Paul New Stewart
November 3, 2011
Paul New Stewart might have gone to college on a baseball scholarship, but it’s been in music where he’s hit his home runs. The 71-year-old musician was born in Boston, but he’s lived all over the country, making stops in Pittsburgh, St. Louis and Los Angeles. He settled in Fort Wayne in the 80s, and his dashing good looks (he’s often mistaken for Rod Stewart; more on that later) and versatile voice that allows him to cover everything from classic rock n’ roll to contemporary immediately made him a local favorite. He has seen, sung and lived it all, and at this point in his career he’s both looking back and looking forward – back on an incredible ride that included attending class with Ricky Nelson, singing the national anthem during a World Series game and performing for the Kennedys – and forward to a future in which his voice allows him to continue doing what he loves.
“My voice sounds as good as it did when I started,” he told me in a recent phone conversation. “When I listen to tapes from years ago and tapes I’ve made recently, there’s really no difference. No difference at all.”
Fort Wayne fans obviously concur. Stewart brings the house down regularly at area night spots like 4D’s Bar & Grill, Don Hall’s Guesthouse and Covington Bar & Grill, performing solo, with partner Chris Worth or with other denizens of the Fort Wayne music scene, including Kimmy Dean and Brian Frushour. But there was a time, about 20 years ago, when it seemed Stewart might never sing again.
He’d gone to Las Vegas for a convention and almost choked to death on a piece of steak. After that, he had trouble speaking and singing. He worried his career as a musician might be over until, during the planning for a party to celebrate his 50 years as a singer, he met a woman – Debbie Brabander – who had the same problems he did and told him he was probably suffering from spasmodic dysphonia, a condition in which the larynx and vocal folds involuntarily move or spasm. It causes the sufferer to speak almost as if he’s stuttering. Words are cut off. The voice goes in and out, a singer’s nightmare. Brabander recommended that Stewart seek treatment at the Bastian Voice Clinic in Chicago where they treat SD by injecting Botox directly into the vocal cords.
The treatment was like a miracle, and Stewart says he has an even greater range that he did when he began singing in the 1950s.
“I can go from a low, low Righteous Brothers sound to pretty high up the scale,” he said. “I’m so lucky to have my voice, and I want others to benefit from my experience.”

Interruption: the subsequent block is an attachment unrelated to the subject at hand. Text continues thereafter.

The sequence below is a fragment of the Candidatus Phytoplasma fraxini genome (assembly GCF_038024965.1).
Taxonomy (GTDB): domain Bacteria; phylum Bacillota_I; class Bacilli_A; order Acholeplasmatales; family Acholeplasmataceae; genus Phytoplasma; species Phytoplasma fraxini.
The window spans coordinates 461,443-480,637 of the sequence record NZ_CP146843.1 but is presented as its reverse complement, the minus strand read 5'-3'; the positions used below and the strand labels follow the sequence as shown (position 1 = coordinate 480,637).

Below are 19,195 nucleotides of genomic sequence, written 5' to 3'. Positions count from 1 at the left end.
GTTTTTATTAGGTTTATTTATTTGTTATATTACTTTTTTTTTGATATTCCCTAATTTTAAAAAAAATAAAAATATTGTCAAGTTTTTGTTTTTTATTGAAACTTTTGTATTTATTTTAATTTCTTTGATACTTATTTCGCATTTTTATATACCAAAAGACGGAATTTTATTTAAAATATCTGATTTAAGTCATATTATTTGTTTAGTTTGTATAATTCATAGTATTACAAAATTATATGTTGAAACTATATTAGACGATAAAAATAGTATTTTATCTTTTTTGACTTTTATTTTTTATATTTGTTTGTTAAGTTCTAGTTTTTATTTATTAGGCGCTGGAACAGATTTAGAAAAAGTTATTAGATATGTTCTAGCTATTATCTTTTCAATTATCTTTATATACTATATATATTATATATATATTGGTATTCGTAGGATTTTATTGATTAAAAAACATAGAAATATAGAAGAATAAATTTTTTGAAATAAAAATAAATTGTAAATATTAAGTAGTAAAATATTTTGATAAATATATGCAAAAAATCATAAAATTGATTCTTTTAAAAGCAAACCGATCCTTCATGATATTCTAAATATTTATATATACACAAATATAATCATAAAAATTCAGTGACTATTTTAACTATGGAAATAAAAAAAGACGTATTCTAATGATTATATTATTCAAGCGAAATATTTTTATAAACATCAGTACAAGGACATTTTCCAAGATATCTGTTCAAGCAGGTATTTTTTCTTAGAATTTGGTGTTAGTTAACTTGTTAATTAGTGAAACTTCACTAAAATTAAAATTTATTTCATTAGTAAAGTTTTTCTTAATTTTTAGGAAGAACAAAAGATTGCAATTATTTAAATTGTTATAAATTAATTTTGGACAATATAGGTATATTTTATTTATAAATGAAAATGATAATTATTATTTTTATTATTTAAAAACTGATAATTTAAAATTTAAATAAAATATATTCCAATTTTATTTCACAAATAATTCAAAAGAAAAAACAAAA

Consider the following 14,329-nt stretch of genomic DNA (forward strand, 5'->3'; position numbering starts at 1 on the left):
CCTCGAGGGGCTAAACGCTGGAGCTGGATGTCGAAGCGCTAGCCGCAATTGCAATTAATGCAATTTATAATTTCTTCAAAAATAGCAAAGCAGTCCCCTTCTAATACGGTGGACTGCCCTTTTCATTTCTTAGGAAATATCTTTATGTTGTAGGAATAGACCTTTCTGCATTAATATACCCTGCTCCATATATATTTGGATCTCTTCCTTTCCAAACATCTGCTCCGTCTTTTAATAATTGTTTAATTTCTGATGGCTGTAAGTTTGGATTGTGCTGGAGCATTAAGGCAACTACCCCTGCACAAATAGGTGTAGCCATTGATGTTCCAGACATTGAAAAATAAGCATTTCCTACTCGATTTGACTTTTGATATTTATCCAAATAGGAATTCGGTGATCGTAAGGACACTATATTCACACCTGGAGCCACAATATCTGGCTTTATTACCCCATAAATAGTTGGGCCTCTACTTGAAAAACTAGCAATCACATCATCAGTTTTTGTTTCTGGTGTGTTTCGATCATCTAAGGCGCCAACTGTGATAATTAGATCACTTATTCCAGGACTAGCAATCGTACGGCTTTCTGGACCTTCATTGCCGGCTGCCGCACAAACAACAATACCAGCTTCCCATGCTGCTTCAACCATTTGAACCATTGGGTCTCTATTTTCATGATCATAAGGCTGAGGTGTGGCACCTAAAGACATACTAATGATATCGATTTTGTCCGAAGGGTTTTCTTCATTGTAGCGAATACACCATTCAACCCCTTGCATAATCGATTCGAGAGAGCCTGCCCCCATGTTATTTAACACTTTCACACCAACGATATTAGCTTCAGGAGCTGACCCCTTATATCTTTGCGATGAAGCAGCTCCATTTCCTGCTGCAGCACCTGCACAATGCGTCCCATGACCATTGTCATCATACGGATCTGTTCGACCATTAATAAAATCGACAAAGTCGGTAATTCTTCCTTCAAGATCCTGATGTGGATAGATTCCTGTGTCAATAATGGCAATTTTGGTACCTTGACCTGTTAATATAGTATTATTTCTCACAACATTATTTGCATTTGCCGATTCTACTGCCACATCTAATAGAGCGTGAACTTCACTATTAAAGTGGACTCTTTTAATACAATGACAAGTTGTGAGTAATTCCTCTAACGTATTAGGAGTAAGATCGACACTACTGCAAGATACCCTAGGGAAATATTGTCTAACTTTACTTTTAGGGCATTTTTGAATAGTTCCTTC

Stewart is not one of those gifted singers who takes all the credit for his own success. He’s adamant about thanking the people who helped get him to where he is today, including Kevin Ferguson at Snickers (Stewart played on his late-night TV show for two years) and Piere’s owner and founder Stan Lidell who, back when the club first opened in November of 1989, heard Stewart performing as part of the Little Darlins at what was then the 50s-themed Blueberry Hill (later known as Club Olympia).
Stewart and his Little Darlins, a band that started out playing near Disney World’s front gates, became the Piere’s house band. He went on to manage Piere’s as well as Lidell’s other property at the time, the House of Jazz and Blues downtown. He’s also responsible for Crooner’s, one of the town’s most popular karaoke spots. Stewart convinced Lidell that karaoke was the wave of the future, and Piere’s sports-themed bar was transformed into a spot where amateurs got a chance to shine. It was during this time that Stewart got his stage name. Born Paul New, he bears a striking resemblance to Mr. Maggie May himself, and Lidell started telling people Paul was Rod’s brother. People bought it.
“To this day … people still think he is my brother,” Stewart said. “I do look like him when I punk my hair up … I was chased out of Anaheim Stadium [in California] as they thought I was him, and a lady in a Vegas casino got mad at me because I would not sign an autograph. She thought I was him and told me as she left, “All you stars forget who made you.”
Stewart certainly hasn’t forgotten that baseball is where it all began for him. Several years ago he wrote a song entitled “The Ballad of Roberto Clemente” to memorialize the beloved Pittsburgh Pirates right fielder who spent much of his time off the field helping others and who died tragically in a plane crash at the age of 38. The original lyric sheet, record and music hang in the Baseball Hall of Fame in Cooperstown.
If there were a Fort Wayne rock n’ roll hall of fame, there’s no doubt Stewart would be in it. His career got its jump start here. Having received encouragement from Chuck Berry’s piano player, Stewart decided to leave the baseball diamond for the stage, and it was during his first visit to Fort Wayne on a road tour that he met Stan Zucker, a high-powered music exec who got Stewart a record deal with Jubilee Records. The album wasn’t an overwhelming financial success, but it kept Stewart in gigs for years.
On the road he racked up the kind of experience most musicians only dream of, and in Fort Wayne he found a home where fans, nightclub owners and other musicians continue to applaud his classic style and priceless voice.
“I want to thank the city and the people for supporting me in all my ventures on the music scene,” he said.
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